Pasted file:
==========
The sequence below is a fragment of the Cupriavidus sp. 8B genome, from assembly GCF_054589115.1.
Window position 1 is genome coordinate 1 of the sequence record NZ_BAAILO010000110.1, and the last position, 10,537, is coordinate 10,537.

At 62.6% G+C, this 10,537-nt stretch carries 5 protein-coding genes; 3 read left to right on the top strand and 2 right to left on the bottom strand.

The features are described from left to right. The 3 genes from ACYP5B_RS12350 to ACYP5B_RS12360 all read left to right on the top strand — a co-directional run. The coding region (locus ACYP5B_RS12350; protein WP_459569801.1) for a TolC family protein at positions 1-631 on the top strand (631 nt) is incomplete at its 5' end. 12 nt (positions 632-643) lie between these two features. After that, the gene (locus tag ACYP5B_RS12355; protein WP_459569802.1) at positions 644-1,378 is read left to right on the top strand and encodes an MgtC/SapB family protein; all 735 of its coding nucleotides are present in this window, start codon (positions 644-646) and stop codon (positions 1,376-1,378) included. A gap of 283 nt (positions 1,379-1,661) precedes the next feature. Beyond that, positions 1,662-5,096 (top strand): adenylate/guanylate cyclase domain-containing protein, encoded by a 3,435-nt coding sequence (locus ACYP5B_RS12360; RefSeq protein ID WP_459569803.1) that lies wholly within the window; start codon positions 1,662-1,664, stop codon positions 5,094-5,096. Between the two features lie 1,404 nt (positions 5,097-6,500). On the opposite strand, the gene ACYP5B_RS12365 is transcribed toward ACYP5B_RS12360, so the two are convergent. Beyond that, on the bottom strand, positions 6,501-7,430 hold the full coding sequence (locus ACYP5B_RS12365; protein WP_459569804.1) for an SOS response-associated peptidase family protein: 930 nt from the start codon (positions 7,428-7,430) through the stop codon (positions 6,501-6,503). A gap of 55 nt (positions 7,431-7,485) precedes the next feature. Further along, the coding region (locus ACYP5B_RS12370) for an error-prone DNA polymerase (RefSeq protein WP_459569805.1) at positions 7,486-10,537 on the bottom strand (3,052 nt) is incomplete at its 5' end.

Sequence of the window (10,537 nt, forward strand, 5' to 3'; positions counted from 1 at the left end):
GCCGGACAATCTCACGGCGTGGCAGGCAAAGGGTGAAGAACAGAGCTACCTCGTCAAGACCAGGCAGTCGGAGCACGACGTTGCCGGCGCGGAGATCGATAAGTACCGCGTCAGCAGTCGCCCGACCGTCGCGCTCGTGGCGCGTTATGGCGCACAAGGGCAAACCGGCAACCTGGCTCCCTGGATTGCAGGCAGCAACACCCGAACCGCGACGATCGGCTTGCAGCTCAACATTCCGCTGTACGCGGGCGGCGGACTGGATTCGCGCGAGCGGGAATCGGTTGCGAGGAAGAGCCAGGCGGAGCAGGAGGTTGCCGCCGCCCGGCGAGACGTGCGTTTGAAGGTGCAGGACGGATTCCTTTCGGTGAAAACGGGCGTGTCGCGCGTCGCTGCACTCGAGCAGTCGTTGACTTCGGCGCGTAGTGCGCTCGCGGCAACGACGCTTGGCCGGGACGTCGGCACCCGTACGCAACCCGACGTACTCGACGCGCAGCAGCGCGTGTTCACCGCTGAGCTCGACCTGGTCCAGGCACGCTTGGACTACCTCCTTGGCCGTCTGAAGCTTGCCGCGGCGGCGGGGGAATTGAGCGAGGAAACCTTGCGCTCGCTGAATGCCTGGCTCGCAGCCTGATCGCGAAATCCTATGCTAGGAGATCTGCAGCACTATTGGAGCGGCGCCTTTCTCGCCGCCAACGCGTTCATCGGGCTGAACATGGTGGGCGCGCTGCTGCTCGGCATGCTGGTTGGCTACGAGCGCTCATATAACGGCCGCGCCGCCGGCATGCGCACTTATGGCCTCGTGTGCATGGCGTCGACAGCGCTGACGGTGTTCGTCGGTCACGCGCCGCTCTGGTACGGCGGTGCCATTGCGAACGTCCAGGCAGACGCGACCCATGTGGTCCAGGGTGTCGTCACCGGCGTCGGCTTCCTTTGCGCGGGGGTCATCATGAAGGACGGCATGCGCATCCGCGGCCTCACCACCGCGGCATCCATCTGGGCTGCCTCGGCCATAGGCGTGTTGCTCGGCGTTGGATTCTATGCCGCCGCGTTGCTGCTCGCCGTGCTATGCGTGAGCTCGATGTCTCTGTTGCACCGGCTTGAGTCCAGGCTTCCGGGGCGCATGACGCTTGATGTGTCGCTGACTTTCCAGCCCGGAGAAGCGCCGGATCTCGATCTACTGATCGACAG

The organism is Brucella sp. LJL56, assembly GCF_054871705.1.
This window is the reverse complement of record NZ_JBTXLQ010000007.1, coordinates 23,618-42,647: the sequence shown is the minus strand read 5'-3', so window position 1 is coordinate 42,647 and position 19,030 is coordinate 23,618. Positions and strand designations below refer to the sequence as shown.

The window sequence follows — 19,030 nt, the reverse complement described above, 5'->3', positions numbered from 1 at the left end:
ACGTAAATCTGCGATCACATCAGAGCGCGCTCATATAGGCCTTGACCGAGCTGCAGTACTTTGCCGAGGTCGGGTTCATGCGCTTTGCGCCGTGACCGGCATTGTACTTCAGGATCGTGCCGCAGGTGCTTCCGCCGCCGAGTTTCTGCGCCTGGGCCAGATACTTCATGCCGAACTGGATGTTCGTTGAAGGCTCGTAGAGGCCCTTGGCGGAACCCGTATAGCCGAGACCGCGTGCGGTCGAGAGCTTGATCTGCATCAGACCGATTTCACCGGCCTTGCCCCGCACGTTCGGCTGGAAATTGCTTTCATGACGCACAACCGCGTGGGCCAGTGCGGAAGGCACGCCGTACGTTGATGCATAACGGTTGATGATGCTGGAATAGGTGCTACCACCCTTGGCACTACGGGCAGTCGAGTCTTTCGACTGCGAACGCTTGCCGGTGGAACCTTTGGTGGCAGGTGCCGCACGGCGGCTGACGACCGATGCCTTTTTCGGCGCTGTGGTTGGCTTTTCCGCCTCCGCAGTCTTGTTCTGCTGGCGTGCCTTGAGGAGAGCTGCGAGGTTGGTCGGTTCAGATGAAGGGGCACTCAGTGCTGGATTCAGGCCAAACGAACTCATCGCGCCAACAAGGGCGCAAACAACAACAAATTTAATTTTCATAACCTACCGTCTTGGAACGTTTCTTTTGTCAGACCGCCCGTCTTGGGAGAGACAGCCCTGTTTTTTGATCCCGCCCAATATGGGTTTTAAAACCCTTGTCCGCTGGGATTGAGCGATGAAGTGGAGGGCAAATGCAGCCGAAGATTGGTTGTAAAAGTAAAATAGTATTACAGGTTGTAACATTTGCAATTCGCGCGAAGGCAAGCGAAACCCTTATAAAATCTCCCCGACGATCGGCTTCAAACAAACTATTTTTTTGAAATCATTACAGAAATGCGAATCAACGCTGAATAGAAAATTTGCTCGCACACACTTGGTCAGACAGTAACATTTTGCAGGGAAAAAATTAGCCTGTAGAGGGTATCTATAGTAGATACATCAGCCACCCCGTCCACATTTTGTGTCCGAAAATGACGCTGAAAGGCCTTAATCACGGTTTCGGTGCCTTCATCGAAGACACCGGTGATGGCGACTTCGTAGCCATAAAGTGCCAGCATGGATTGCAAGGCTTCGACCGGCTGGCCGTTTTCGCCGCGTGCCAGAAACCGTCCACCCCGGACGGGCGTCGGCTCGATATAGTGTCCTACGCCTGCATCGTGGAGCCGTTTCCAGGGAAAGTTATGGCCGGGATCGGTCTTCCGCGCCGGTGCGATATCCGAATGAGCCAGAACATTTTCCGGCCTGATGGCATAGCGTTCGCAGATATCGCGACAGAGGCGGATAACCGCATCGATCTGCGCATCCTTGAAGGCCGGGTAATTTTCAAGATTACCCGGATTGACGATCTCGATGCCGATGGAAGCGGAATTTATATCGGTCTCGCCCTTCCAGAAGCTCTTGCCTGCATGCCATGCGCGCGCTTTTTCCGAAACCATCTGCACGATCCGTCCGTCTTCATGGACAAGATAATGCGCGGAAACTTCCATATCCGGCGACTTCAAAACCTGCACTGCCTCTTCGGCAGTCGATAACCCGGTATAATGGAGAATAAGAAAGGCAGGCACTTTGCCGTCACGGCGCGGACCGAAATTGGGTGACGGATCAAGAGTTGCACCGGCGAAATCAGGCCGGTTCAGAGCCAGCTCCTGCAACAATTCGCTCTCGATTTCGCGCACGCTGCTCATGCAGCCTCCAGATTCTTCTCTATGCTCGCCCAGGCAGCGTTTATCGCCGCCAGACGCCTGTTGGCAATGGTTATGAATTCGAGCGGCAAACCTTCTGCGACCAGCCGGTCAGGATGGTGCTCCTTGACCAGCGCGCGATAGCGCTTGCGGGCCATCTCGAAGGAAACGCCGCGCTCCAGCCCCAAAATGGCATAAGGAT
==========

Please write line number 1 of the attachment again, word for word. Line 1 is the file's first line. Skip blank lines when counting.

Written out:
The sequence below is a fragment of the Cupriavidus sp. 8B genome, from assembly GCF_054589115.1.